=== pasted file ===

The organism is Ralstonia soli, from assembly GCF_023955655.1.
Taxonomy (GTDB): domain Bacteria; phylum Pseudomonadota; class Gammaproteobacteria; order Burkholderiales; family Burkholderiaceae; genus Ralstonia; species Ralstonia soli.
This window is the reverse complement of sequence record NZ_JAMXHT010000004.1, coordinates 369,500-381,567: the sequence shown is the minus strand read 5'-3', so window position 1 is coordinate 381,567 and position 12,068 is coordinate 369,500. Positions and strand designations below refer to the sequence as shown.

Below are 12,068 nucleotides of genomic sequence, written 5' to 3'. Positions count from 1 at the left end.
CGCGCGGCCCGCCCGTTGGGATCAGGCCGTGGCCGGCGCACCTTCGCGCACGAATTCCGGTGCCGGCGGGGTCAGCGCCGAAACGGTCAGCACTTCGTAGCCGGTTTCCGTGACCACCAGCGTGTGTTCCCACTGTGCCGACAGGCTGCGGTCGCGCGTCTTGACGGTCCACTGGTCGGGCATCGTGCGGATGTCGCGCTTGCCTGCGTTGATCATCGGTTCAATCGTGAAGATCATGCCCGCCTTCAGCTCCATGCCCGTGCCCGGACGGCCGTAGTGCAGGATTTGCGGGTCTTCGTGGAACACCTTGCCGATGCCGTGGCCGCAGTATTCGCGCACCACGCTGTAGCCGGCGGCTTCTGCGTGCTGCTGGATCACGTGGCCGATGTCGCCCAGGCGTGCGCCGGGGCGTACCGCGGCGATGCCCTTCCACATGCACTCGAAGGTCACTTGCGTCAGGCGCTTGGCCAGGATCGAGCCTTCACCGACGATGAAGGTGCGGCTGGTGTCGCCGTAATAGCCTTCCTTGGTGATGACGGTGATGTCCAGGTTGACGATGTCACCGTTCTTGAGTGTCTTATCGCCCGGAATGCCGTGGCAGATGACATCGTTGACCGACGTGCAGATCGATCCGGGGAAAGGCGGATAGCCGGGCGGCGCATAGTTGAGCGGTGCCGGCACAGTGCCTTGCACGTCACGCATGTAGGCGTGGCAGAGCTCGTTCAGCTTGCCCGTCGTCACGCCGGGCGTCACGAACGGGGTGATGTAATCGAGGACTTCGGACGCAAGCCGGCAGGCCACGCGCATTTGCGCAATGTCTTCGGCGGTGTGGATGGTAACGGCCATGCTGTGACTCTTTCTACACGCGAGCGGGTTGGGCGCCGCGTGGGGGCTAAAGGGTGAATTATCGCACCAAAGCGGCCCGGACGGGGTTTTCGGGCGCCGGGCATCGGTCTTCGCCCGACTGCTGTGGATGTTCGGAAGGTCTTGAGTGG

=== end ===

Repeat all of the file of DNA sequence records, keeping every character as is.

The organism is Ralstonia soli, from assembly GCF_023955655.1.
Taxonomy (GTDB): domain Bacteria; phylum Pseudomonadota; class Gammaproteobacteria; order Burkholderiales; family Burkholderiaceae; genus Ralstonia; species Ralstonia soli.
This window is the reverse complement of sequence record NZ_JAMXHT010000004.1, coordinates 369,500-381,567: the sequence shown is the minus strand read 5'-3', so window position 1 is coordinate 381,567 and position 12,068 is coordinate 369,500. Positions and strand designations below refer to the sequence as shown.

Below are 12,068 nucleotides of genomic sequence, written 5' to 3'. Positions count from 1 at the left end.
CGCGCGGCCCGCCCGTTGGGATCAGGCCGTGGCCGGCGCACCTTCGCGCACGAATTCCGGTGCCGGCGGGGTCAGCGCCGAAACGGTCAGCACTTCGTAGCCGGTTTCCGTGACCACCAGCGTGTGTTCCCACTGTGCCGACAGGCTGCGGTCGCGCGTCTTGACGGTCCACTGGTCGGGCATCGTGCGGATGTCGCGCTTGCCTGCGTTGATCATCGGTTCAATCGTGAAGATCATGCCCGCCTTCAGCTCCATGCCCGTGCCCGGACGGCCGTAGTGCAGGATTTGCGGGTCTTCGTGGAACACCTTGCCGATGCCGTGGCCGCAGTATTCGCGCACCACGCTGTAGCCGGCGGCTTCTGCGTGCTGCTGGATCACGTGGCCGATGTCGCCCAGGCGTGCGCCGGGGCGTACCGCGGCGATGCCCTTCCACATGCACTCGAAGGTCACTTGCGTCAGGCGCTTGGCCAGGATCGAGCCTTCACCGACGATGAAGGTGCGGCTGGTGTCGCCGTAATAGCCTTCCTTGGTGATGACGGTGATGTCCAGGTTGACGATGTCACCGTTCTTGAGTGTCTTATCGCCCGGAATGCCGTGGCAGATGACATCGTTGACCGACGTGCAGATCGATCCGGGGAAAGGCGGATAGCCGGGCGGCGCATAGTTGAGCGGTGCCGGCACAGTGCCTTGCACGTCACGCATGTAGGCGTGGCAGAGCTCGTTCAGCTTGCCCGTCGTCACGCCGGGCGTCACGAACGGGGTGATGTAATCGAGGACTTCGGACGCAAGCCGGCAGGCCACGCGCATTTGCGCAATGTCTTCGGCGGTGTGGATGGTAACGGCCATGCTGTGACTCTTTCTACACGCGAGCGGGTTGGGCGCCGCGTGGGGGCTAAAGGGTGAATTATCGCACCAAAGCGGCCCGGACGGGGTTTTCGGGCGCCGGGCATCGGTCTTCGCCCGACTGCTGTGGATGTTCGGAAGGTCTTGAGTGG